“The principle of helping people when they’re in need is really the most basic principle that JRS has and is something everyone can sympathise with.”
John Kenny spent much of his university break this year volunteering with JRS in Sydney. It was an educational and engaging experience, he writes.
There were three main reasons I volunteered for the JRS: I like the principles of the charity, I wanted to gain some firsthand experience on a controversial issue (refugees and asylum seekers) and I wanted to spend some of my three months off doing something worthwhile.
The principle of helping people when they’re in need is really the most basic principle that JRS has and is something everyone can sympathise with. This, I thought, was a great thing to practice. The issue of refugees and asylum seekers in Australia is always in the news and sometimes we all forget that these numbers and statistics are actually people. People with their own families and livelihoods. JRS stood out because I could learn something about these people whilst lending a hand. The last reason that I wanted to volunteer is the simplest: I wanted to do something that was worthwhile over my university break, and I feel that I did.
The work I did was a mix of manual work, office work and refugee interaction. The manual work comprised of cataloguing donations and cleaning the Blaiket shelter (Blaiket is a shelter next to the Kings Cross office for clients without means of accommodation). Office work included getting the post for the office and taking minutes for a meeting. Refugee interaction came in the form of visiting Villawood Immigration Detention Centre and taking part in the Blaiket shelter meetings.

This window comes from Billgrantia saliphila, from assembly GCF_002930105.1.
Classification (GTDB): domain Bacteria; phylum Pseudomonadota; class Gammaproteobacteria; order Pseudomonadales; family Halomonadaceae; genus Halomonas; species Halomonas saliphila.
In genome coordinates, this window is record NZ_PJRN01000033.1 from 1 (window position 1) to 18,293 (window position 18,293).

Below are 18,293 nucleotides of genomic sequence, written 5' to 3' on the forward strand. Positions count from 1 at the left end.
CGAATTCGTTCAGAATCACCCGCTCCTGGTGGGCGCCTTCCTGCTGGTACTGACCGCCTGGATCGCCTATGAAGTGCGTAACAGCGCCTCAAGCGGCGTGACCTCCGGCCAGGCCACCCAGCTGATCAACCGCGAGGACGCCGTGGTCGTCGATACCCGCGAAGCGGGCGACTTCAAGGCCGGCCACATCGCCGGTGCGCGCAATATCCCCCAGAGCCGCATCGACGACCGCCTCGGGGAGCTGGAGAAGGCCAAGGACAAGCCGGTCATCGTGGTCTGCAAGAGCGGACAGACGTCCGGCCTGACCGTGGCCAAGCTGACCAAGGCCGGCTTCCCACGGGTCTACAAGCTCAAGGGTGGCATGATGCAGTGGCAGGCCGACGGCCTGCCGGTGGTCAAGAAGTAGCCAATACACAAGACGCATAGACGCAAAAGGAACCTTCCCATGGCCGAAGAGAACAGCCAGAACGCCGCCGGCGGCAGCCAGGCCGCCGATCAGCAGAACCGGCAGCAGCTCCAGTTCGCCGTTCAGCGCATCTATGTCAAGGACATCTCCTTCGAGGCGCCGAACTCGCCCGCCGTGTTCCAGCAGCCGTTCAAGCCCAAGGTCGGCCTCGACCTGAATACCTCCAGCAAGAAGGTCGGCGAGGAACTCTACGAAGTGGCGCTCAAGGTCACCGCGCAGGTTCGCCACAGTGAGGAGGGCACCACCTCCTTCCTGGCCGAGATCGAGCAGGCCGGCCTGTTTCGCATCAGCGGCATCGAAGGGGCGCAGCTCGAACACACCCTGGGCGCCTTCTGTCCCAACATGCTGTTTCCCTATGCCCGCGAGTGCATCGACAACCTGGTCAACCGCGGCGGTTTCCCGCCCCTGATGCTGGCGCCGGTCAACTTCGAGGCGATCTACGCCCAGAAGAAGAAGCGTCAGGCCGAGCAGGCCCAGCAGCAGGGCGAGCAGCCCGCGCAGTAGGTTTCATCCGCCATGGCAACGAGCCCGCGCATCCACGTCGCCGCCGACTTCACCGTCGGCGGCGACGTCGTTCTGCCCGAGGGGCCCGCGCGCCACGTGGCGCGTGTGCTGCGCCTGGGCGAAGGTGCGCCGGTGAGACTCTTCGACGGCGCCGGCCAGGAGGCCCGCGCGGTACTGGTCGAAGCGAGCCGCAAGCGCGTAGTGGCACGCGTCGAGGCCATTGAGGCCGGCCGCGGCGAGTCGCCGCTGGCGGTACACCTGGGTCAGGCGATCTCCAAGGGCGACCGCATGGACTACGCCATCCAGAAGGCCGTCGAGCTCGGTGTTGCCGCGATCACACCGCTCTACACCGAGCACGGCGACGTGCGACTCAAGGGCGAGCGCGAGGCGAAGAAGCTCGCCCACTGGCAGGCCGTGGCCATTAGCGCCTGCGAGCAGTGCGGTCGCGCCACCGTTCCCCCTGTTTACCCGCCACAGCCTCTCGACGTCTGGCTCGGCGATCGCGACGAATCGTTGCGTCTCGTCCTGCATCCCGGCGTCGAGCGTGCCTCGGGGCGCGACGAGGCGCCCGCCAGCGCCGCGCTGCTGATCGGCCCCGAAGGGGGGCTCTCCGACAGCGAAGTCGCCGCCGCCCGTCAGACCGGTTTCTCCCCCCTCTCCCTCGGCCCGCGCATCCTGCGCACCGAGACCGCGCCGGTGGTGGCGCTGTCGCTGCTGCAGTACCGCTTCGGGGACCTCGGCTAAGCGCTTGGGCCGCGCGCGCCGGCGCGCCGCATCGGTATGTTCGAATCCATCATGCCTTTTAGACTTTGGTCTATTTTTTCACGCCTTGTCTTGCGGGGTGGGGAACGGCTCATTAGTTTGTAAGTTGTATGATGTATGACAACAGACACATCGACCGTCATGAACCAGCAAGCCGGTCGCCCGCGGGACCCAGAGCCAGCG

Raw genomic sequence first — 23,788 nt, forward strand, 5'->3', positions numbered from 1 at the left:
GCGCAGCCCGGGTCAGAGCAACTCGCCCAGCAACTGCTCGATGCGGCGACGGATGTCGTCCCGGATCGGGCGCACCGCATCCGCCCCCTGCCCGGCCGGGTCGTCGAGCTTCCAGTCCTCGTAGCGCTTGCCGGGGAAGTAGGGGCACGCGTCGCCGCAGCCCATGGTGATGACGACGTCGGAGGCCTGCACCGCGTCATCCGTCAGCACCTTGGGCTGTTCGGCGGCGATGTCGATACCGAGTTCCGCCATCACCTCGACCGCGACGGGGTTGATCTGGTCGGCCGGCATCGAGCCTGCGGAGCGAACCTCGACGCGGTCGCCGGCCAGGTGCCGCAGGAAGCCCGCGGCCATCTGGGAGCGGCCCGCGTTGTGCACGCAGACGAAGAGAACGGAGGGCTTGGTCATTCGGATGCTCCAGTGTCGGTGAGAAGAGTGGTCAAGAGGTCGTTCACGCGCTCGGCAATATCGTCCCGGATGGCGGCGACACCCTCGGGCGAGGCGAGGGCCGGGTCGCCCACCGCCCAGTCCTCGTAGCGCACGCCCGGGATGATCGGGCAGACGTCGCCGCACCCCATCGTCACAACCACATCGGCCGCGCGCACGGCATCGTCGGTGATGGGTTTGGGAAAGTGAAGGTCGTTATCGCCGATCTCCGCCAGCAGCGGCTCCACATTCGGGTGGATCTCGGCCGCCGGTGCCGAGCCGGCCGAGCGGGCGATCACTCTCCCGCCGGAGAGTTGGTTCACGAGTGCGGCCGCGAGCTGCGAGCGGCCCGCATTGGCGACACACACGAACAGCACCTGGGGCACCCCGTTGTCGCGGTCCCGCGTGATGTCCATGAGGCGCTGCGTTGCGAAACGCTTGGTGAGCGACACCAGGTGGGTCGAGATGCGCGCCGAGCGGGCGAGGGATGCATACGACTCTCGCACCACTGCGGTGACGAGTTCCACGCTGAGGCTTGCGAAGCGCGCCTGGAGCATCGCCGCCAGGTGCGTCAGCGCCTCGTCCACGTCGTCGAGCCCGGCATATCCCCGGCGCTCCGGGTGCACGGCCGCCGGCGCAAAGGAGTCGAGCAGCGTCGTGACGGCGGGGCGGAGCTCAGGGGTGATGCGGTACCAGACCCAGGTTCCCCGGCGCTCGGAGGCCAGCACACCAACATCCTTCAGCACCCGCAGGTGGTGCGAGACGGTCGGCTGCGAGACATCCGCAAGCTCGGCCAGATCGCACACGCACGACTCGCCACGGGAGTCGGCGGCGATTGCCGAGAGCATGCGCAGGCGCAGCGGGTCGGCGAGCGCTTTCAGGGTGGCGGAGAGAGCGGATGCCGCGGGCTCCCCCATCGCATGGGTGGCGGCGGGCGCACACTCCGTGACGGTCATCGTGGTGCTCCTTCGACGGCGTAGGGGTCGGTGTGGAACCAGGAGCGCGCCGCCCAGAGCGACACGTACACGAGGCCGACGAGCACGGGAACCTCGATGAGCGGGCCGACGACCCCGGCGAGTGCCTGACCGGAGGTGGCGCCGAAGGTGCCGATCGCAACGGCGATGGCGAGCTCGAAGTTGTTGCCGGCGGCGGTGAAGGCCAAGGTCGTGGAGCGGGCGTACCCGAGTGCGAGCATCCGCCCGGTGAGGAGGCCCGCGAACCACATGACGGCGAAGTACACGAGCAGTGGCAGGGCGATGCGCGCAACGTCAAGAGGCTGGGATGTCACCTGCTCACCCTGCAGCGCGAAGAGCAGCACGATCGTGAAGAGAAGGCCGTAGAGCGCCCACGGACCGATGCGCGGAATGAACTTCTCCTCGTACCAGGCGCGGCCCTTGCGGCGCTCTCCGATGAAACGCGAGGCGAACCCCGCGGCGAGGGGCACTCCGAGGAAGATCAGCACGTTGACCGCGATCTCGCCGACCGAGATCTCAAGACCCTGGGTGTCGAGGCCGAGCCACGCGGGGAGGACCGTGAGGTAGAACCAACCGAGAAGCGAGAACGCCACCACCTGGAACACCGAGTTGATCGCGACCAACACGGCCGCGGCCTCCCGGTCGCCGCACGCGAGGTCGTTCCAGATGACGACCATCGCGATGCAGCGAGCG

One of the most worthwhile things I did was to help set up JRS’ Parramatta office, Arrupe Place, which was created so that clients living in Western Sydney could avoid spending a lot of money travelling to the JRS office in Kings Cross. It was great to see something coming together and eventually being used, and it felt like we had achieved something permanent.
Villawood is the detention centre in Western Sydney which Oliver White, Head of Policy and Advocacy for JRS, and I visited twice and where we had lunch with occupants. I was surprised by the impact we had doing this– it seemed to take some stress off their minds. The Blaiket shelter meetings were the best parts as it was just me and another volunteer having dinner with occupants in the shelter.
I can genuinely say that volunteering was a worthwhile, interesting and gratifying experience. I gained some more knowledge on an issue that is very topical and relevant in Australia today. I’m happy I wasn’t distracted by my initial nerves and I think I’ve made some friends in Sydney as well as learning a thing or two along the way. Also, it’s worth noting that once I got back home to Brisbane I was inspired to volunteer for another charity. That was another benefit to add to the list.
I was motivated by three factors: JRS’s principles, to gain insight and to do something worthwhile in my three month break. The experience that followed was better than I expected.
John Kenny, JRS volunteer
If you are interested in volunteering with us at Arrupe Place, Parramatta, please contact Sr Margaret Guy at email@example.com.